BIOL 1104 Lecture Notes - Carbonic Anhydrase, Buffer Solution, Pulmonary Alveolus

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11 Feb 2013
Acid Base Balance I—Lung
I. Body Buffer Mechanisms
a. Physiological pH = 7.4 tightly controlled!
b. Buffered Solutions—resist changes in pH following addition of H+ or OH-
i. Function best w/in 1 pH unit of pKa
c. Henderson-Hasselbach Equation
i. pH = pKa + log[A-/HA]
d. Isohydric principal—all non-bicarbonate buffers in ECF are in equilibrium w/
the [H+] => if [H+] changes, acid/base ratios of all buffers are affected
e. Body buffering—can be divided into extracellular and intracellular buffering;
i. Whole Blood: Plasma proteins, bicarbonate system, & red cell hemoglobin
all grouped in one buffer compartment b/c equilibrate quickly (~50%)
ii. Intracellular Buffering: reacts more slowly than blood, but very large
buffering capacity (~50%)
II. Bicarbonate Buffer System
a. CO2 produced during metabolism is hydrated to cabonic acid which rapidly
CO2 + H2O ↔ H+ + HCO3-
b. pKa = 6.1,
so pH = 6.1 + log[HCO3/ dissolved CO2] = 6.1 + log[HCO3-]/ 0.03*pCO2
c. ratio of HCO3 to pCO2 is key for determining pH!!!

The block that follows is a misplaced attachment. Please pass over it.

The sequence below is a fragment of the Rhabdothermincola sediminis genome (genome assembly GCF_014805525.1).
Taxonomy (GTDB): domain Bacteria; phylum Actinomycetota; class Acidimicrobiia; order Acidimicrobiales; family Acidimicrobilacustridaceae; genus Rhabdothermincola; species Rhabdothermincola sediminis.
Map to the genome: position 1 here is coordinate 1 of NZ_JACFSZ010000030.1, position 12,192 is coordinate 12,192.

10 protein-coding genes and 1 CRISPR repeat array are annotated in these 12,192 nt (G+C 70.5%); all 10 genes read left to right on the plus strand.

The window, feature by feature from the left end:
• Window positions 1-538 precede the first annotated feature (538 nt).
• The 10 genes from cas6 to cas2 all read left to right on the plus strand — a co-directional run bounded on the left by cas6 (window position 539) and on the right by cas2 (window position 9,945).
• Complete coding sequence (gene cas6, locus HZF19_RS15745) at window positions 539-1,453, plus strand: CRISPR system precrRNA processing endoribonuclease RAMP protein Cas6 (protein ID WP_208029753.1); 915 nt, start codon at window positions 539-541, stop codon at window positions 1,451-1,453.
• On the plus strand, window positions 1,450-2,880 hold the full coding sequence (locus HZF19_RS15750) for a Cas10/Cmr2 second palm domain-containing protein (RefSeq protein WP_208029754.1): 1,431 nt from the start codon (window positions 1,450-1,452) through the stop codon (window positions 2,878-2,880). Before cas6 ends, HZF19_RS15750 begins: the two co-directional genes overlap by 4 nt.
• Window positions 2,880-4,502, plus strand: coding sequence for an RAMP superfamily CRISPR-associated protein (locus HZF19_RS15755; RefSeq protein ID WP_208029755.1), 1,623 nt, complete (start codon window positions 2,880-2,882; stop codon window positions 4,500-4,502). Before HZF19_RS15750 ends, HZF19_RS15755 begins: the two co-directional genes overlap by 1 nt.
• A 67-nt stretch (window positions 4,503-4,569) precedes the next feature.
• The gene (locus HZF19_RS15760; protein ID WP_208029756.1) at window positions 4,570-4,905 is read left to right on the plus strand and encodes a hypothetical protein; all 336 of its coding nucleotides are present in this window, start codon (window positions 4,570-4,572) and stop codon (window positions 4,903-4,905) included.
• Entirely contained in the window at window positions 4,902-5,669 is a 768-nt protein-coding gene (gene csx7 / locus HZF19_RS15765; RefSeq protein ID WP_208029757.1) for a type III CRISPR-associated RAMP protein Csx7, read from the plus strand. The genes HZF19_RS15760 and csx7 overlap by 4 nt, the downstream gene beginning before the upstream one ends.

d. Bicarbonate buffer system is unique b/c it’s an OPEN SYSTEM (CO2 is
volatilized by ventilation => able to resist change better than a closed one
III. CO2 Transfer
a. From Tissues to Erythrocytes:
i. CO2 produced & transferred into blood as dissolved gas
ii. Carbonic anhydrase converts CO2 → HCO3 + H+
iii. H+ buffered by hemoglobin & HCO3- leaves erythrocytes via Cl/HCO3
exchanger (anion shift)
b. From Erythrocytes to Alveolus:
i. HCO3- shifts back into erythrocytes via exchanger
ii. HCO3- → CO2 via carbonic anhydrase
iii. Dissolved CO2 diffuses out of cells into plasma → alveolus
iv. Excess CO2 ventilated off!
c. Only a small amount of produced CO2 is actually carried in blood, the rest is
converted to bicarbonate
d. Normal plasma values: pH 7.4, pCO2 40mmHg, CO2 1.2mM, HCO3- 24mM
(Raymond has replaced a table image with equivalent text)
IV. Physiological Effects
a. ↑ ventilation => ↓ pCO2
b. ↓ pH => ↑ ventilation
V. Disturbances in Acid/Base Status
a. Respiratory Acidosis—decreased ventilation => ↑ pCO2, ↑ [HCO3], & ↑ [H+]
i. Causes ↓ pH
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